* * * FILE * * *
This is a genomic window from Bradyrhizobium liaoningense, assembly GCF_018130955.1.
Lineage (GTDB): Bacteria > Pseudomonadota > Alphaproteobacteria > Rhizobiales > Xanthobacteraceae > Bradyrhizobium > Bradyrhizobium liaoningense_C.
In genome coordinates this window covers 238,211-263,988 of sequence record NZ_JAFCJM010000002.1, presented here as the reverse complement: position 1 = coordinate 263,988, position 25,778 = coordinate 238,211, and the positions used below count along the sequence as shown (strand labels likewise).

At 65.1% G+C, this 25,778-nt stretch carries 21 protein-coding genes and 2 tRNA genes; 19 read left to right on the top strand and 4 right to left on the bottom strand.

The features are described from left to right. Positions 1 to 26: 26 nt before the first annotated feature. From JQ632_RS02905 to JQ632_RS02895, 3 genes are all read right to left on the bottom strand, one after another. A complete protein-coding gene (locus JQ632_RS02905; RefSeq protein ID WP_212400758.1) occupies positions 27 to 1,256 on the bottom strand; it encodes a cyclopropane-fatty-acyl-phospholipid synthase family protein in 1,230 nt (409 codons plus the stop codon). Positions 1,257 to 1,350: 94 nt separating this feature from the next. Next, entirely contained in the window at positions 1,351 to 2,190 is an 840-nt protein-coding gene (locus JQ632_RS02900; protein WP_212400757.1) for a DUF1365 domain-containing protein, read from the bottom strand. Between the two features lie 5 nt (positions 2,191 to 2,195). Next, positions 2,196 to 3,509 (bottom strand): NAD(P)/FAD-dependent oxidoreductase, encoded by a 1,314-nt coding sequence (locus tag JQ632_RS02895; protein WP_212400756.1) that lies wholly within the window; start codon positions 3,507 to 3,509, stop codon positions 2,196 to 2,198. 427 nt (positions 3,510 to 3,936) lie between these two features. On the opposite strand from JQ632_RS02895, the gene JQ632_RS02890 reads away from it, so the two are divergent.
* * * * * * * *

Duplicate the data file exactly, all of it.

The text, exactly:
This is a genomic window from Bradyrhizobium liaoningense, assembly GCF_018130955.1.
Lineage (GTDB): Bacteria > Pseudomonadota > Alphaproteobacteria > Rhizobiales > Xanthobacteraceae > Bradyrhizobium > Bradyrhizobium liaoningense_C.
In genome coordinates this window covers 238,211-263,988 of sequence record NZ_JAFCJM010000002.1, presented here as the reverse complement: position 1 = coordinate 263,988, position 25,778 = coordinate 238,211, and the positions used below count along the sequence as shown (strand labels likewise).

At 65.1% G+C, this 25,778-nt stretch carries 21 protein-coding genes and 2 tRNA genes; 19 read left to right on the top strand and 4 right to left on the bottom strand.

The features are described from left to right. Positions 1 to 26: 26 nt before the first annotated feature. From JQ632_RS02905 to JQ632_RS02895, 3 genes are all read right to left on the bottom strand, one after another. A complete protein-coding gene (locus JQ632_RS02905; RefSeq protein ID WP_212400758.1) occupies positions 27 to 1,256 on the bottom strand; it encodes a cyclopropane-fatty-acyl-phospholipid synthase family protein in 1,230 nt (409 codons plus the stop codon). Positions 1,257 to 1,350: 94 nt separating this feature from the next. Next, entirely contained in the window at positions 1,351 to 2,190 is an 840-nt protein-coding gene (locus JQ632_RS02900; protein WP_212400757.1) for a DUF1365 domain-containing protein, read from the bottom strand. Between the two features lie 5 nt (positions 2,191 to 2,195). Next, positions 2,196 to 3,509 (bottom strand): NAD(P)/FAD-dependent oxidoreductase, encoded by a 1,314-nt coding sequence (locus tag JQ632_RS02895; protein WP_212400756.1) that lies wholly within the window; start codon positions 3,507 to 3,509, stop codon positions 2,196 to 2,198. 427 nt (positions 3,510 to 3,936) lie between these two features. On the opposite strand from JQ632_RS02895, the gene JQ632_RS02890 reads away from it, so the two are divergent.